Reminders of the life I once lived haunt me like a tormented ghastly evil spirit. It seems like — on a daily basis — I am faced with someone from the past who either hates me for what I’ve done or was a direct participant in my out-of-control life. And every single time I see someone, it rattles me.
More often than not, I simply pretend I didn’t see them and subtly go about my business. But I see them. Every single time, I see them. If prison taught me one thing, it is to always be completely aware of my surroundings. And although I was never in a situation during my 25 months of incarceration to need this particular skill, it is a skill I honed nonetheless. I see everything, and I never forget a face.
The other day, I was doing a friend a favor, running an errand for him. And at the place he asked me to go, I crossed paths with a nurse with whom I’d had an affair while I was working as a Case Manager at the county department of mental health (my first real job out of college). We were both married to other people at the time of our affair.
I, of course, pretended not to see her, but I knew exactly who she was in the millisecond it took for me to glance at her and glance away. But after she passed me, she doubled-back, pretended to look out the window, then double-checked that it was, in fact, me.
I’ve become exceptionally accomplished at not allowing my emotions to show in public. I merely played it off and left. I don’t know if she told anyone who I was or how she knew me (or anything, for that matter), but the point is, I saw her and she saw me.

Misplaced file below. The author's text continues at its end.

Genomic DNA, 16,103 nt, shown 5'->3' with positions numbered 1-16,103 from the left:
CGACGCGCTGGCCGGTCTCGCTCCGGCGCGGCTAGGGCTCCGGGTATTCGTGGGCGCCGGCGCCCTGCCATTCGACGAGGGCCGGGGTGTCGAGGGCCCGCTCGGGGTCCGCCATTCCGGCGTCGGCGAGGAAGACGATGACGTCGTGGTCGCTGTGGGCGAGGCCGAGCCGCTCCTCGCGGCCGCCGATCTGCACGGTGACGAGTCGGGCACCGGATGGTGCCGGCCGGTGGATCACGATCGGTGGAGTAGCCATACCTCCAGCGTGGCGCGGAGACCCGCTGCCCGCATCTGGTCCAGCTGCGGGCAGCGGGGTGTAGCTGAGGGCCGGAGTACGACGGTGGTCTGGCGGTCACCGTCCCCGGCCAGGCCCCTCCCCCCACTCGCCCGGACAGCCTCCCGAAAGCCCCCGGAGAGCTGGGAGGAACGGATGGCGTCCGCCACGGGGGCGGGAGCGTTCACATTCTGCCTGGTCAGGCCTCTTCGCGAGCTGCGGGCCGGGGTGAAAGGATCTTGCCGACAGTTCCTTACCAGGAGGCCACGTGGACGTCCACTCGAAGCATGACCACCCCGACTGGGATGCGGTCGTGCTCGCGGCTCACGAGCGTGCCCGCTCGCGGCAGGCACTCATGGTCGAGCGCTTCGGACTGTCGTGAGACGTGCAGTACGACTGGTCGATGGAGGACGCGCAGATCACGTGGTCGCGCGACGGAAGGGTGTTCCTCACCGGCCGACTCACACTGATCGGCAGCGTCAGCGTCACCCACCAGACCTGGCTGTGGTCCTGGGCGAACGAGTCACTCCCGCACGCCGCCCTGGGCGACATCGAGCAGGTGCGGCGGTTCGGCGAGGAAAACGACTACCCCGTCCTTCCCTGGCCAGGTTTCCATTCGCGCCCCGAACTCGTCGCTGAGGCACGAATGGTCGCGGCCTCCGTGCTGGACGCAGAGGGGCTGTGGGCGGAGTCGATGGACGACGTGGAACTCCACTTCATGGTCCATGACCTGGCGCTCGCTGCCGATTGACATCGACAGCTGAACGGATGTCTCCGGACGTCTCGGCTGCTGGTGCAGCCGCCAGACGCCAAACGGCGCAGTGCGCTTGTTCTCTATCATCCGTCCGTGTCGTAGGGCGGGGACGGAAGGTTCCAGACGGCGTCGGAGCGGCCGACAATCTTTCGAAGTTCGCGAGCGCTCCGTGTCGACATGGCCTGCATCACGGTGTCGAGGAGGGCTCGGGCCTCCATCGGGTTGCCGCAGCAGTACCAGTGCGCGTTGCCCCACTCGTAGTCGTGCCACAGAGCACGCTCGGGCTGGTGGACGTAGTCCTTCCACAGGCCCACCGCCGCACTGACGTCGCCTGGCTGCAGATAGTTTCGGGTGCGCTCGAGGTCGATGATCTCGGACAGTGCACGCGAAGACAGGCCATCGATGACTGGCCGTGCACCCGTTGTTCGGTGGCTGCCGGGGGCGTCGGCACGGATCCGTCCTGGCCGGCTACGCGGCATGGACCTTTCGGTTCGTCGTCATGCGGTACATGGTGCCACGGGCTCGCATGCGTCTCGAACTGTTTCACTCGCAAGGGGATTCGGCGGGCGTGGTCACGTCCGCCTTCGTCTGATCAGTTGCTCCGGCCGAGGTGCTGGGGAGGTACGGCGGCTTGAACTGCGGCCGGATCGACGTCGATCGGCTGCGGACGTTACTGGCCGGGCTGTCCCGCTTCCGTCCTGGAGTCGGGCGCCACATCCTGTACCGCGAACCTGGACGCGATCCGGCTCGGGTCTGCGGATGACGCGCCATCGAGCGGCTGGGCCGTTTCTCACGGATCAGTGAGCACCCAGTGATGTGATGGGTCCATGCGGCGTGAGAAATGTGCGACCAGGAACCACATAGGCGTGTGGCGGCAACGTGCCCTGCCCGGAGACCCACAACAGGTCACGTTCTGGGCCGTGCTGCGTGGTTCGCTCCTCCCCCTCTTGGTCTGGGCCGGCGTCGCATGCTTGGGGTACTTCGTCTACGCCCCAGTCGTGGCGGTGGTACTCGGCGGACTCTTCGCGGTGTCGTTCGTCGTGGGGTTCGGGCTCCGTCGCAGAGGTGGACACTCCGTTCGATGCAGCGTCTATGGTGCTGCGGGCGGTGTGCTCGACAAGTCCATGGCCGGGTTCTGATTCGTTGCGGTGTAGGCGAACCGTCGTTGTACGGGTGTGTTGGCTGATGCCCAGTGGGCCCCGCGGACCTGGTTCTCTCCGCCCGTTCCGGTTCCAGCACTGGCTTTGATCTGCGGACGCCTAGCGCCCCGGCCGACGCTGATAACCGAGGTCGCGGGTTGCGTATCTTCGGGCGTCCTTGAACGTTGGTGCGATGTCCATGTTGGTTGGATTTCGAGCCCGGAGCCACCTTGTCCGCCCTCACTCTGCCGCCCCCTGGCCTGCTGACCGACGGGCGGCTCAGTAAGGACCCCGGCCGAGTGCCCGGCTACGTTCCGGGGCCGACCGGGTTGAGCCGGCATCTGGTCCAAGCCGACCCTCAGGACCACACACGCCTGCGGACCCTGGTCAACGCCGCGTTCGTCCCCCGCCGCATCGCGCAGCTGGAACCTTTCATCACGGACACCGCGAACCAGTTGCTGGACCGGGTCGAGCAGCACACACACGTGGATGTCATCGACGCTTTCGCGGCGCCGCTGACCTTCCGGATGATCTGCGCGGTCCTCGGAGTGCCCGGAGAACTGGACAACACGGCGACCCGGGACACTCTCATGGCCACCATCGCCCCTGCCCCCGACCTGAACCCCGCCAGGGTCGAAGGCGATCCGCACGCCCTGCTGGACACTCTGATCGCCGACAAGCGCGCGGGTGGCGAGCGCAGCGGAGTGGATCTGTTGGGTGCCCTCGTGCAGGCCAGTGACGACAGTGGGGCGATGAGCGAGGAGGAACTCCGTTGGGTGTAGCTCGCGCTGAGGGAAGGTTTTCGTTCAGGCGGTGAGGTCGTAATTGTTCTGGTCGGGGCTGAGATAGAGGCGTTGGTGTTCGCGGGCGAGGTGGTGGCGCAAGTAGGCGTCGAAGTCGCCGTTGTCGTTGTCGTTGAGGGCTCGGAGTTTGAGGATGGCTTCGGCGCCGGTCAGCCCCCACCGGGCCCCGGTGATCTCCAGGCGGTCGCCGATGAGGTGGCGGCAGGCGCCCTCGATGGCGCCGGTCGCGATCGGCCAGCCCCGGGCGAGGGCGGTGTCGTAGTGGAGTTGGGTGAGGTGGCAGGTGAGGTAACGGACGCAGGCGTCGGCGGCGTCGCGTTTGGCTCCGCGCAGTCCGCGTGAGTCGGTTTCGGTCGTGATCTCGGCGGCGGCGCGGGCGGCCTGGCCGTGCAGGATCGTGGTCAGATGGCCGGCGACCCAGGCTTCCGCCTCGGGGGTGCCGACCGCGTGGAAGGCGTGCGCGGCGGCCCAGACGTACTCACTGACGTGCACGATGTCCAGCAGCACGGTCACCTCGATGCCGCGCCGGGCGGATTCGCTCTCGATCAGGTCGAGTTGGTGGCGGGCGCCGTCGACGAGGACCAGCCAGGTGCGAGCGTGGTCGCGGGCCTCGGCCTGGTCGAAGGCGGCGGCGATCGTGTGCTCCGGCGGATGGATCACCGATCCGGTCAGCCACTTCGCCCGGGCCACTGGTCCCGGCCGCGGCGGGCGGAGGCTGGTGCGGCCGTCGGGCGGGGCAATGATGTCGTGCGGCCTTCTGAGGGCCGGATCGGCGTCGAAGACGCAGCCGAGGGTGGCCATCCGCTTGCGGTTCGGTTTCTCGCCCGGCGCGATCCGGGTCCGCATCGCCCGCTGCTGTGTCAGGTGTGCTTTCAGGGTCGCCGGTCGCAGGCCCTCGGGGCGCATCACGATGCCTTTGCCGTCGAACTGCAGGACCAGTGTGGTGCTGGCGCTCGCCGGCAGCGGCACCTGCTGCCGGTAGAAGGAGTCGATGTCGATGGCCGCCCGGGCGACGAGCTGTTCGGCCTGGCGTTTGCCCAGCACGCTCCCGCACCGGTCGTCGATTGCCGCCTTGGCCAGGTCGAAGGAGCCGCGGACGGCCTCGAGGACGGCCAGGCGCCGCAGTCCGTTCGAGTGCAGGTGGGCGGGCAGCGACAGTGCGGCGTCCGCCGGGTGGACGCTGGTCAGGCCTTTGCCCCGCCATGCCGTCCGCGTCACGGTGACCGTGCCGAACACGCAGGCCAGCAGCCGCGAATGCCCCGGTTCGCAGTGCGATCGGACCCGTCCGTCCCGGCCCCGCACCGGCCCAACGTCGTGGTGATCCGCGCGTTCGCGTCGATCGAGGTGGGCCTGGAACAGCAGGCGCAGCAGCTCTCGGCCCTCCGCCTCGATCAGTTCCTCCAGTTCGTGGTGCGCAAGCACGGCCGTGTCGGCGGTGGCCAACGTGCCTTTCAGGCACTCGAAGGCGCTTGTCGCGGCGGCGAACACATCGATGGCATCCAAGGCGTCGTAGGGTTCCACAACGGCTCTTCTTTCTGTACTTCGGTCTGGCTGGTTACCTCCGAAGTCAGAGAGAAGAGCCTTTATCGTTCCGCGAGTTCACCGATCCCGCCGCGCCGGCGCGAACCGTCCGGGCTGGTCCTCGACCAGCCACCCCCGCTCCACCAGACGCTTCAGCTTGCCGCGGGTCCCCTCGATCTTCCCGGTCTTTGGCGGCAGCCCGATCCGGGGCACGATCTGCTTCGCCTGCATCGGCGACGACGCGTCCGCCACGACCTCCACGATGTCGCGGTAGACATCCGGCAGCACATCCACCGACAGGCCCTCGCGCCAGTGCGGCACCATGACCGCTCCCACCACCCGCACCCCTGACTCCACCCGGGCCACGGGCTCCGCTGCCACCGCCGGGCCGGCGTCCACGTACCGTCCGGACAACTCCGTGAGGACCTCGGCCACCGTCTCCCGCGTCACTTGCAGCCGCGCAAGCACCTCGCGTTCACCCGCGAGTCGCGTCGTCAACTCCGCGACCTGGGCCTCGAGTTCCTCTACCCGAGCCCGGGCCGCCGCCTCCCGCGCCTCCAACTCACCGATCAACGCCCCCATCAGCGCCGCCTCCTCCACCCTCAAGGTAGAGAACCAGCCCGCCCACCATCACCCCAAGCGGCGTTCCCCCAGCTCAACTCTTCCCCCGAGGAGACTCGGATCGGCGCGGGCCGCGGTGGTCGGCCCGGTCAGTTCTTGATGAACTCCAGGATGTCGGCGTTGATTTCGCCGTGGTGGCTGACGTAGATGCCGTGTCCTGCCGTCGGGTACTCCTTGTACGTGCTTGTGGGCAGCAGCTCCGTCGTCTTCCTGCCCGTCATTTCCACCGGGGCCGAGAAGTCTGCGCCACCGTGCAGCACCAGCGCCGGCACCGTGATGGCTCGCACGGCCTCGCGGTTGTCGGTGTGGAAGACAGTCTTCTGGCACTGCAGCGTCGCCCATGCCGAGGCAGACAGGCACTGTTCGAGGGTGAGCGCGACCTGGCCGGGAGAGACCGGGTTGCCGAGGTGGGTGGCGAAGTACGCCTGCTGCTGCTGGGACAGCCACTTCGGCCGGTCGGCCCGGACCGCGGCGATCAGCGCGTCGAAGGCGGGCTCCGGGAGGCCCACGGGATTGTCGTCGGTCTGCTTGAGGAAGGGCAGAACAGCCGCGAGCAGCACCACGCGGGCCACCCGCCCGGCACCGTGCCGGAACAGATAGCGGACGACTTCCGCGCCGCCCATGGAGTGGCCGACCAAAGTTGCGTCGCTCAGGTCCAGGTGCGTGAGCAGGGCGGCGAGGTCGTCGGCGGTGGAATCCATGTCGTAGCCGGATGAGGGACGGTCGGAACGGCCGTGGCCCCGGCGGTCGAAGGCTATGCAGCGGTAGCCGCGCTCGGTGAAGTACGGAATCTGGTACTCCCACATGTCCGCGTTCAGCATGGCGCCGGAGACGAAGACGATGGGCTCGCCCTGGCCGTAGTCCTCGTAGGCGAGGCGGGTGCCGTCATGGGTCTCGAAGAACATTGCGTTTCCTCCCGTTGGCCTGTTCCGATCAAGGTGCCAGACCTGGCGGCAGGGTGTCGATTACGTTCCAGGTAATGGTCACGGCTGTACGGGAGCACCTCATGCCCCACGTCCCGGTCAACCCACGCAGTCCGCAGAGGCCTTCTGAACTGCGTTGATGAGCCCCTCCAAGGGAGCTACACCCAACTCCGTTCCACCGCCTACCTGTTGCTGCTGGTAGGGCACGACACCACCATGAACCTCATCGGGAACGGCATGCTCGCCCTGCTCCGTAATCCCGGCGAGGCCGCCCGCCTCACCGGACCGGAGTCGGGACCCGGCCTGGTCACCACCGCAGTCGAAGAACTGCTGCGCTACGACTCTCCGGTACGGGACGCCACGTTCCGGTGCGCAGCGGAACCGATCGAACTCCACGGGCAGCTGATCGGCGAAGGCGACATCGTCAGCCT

It certainly was not the first time and it certainly will not be the last. I’ve crossed paths with numerous ghosts of my past — most have gawked, but a few have spoken up. But here’s the thing: In the rare occasion in which someone has spoken to me, it has been a positive experience every time. Recently, I ran into a teacher with whom I taught at Wichita East High School (and who still teaches at East) at a deli. It was actually the second time we’d run into one another (the first being at a grocery store) and both times were polite, cordial, and positive. In fact, during this most recent encounter, I was happy to give her a copy of two of my books, Life Noir and After 3PM. I don’t know if she’ll ever read either one, but it was nice to be able to give them away to someone who seemed genuinely interested in my wellbeing.
This is the price I pay for returning to the town where I hurt so many people and ruined my life. I will always sit in corners of restaurants, scanning the crowd for more ghosts of my past, praying no one will see me, praying no one will recognize me. Admittedly, I really should be encouraged by the few positive interactions I’ve had (and, more so, I suppose, the complete lack of negative encounters), but no matter what, seeing these glimpses into my former life always fills me with a deep sense of melancholy and regret.
So what do I do? Move? Leave town? No. My family is here, my roots are here — this is where I belong. Perhaps I’m deserving of the torment I receive when I venture into the cacophony of people residing in my hometown. But regardless, I am left with one lingering question: Will it always be like this?
It’s been nearly a decade since I committed my crime. When will the torment stop? Or, more appropriately, will the torment ever stop? I am haunted by the past — haunted by the ghosts of who I was and what I did with so many others.
The ghosts of the past will probably haunt me forever. But they do not haunt me with fear or terror — they haunt me with self-loathing, humiliation, disappointment, and regret.
Whoever coined the phrase “No Regrets,” actually meant “No Conscience.” Well, there are days when I wish my conscience would just shut the fuck up. Because all-too-often, my conscience whispers to me, “Do you see her? Remember what you guys did together? That’s was pretty shitty.” Or my conscience will say, “Do you see them? They know what you did. They know you’re a criminal. That’s pretty shitty.”
And the self-loathing cycle perpetuates itself.